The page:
can tolerate and grow in the presence of O2 even though they cannot respire

7b

alkaliphiles

8a

-showing growth pH optima of 8 or higher; typically found in soda lakes and high carbonate soils

-some extremely alkaliphiles are also halophiles -some produce hydrolytic exoenzymes that are excreted from the cells; often added as supplements to laundry detergents to remove protein and fat stains


What is aerobes?



8b

anaerobes

9a

cannot respire O2 at all If you want to learn more check out What is the another name of park of the monsters?
We also discuss several other topics like Why russia invades finland?

9b

antimicrobial agent

10aDon't forget about the age old question of What are the features of genetic code?

natural or synthetic chemical that kills or inhibits the growth of microorganisms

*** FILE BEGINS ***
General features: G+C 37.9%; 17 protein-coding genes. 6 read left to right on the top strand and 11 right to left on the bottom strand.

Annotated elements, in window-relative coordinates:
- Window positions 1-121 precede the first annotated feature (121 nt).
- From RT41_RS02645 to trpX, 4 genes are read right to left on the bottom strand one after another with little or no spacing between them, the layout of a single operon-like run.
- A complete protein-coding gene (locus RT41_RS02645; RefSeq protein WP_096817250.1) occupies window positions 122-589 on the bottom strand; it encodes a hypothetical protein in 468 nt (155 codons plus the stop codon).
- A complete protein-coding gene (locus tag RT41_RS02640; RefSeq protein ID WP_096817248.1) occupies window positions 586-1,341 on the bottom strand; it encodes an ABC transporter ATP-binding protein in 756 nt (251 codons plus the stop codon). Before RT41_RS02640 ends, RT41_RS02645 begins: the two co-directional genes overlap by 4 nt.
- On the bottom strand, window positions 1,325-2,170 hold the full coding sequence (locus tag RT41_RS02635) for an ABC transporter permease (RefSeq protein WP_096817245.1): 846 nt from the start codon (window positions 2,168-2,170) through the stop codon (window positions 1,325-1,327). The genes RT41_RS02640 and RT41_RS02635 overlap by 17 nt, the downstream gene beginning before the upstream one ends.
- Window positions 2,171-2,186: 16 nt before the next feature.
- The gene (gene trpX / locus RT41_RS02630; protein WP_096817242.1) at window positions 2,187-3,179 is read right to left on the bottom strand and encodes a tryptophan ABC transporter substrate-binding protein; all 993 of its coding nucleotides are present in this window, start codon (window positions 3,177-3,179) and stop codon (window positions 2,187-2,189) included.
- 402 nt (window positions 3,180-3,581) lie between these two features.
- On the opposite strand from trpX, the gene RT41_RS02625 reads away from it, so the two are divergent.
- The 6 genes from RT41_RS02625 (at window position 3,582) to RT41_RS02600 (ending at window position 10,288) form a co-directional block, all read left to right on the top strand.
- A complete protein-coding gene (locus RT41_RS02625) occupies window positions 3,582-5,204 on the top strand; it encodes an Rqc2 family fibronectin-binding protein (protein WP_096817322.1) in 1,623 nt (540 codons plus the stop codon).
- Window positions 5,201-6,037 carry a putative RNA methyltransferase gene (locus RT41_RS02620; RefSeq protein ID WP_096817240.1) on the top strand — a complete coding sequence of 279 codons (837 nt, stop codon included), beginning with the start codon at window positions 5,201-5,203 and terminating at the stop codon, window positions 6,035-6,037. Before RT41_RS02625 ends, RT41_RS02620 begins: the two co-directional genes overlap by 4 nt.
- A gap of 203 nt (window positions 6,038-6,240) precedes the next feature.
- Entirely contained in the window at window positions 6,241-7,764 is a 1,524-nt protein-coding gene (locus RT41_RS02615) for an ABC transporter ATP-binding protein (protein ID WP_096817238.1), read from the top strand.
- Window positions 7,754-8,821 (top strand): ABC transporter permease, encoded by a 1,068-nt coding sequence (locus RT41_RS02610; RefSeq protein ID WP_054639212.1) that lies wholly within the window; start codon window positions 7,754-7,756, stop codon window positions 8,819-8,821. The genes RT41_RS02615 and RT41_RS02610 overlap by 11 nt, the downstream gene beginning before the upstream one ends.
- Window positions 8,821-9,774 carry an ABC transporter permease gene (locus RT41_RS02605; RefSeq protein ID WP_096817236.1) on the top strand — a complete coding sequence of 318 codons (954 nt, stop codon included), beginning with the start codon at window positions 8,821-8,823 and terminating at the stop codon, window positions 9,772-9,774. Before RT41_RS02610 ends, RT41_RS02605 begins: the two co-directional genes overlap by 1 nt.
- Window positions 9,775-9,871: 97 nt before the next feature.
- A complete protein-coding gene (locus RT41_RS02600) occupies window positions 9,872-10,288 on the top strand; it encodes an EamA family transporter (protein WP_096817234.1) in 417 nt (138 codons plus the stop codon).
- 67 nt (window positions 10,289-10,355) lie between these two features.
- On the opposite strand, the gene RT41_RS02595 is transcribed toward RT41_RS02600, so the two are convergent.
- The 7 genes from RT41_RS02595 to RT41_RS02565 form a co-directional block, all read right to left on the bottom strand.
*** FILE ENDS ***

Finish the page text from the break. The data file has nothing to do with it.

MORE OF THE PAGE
10b

antimicrobial agent susceptibility assay in tubes

11a

A series of tubes is inoculated with the test organism and a given amount of agent is added. After incubation, the tubes are scored for turbidity, and the MIC is the lowest concentration of agent that completely inhibits growth of test organism.

11b

antiseptics

12a

-aka germicides

-chemicals that kill or inhibit the growth of microorganisms but are sufficiently nontoxic to animals to be applied to living tissues

-some are also effective disinfectants 12b

Attenuation

13a

form of transcriptional control by early termination of mRNA synthesis; found in bacteria and archaea

-not possible in Eukarya due to physical distance between transcription and translation

13b

Attenuation in Tryptophan Operon 14a

Leader sequence encodes leader peptide which contains tryptophan codons side-by-side.

-If tryptophan is plentiful, the leader peptide will be synthesized and form a stem-loop, resulting in termination of transcription of remainder of operon. -If tryptophan is scarce, causes a stalled ribosome, which results in stem-loop formation that prevents termination allowing the remainder of the operon to be transcribed. Don't forget about the age old question of What is a military alliance of western europe and the united states?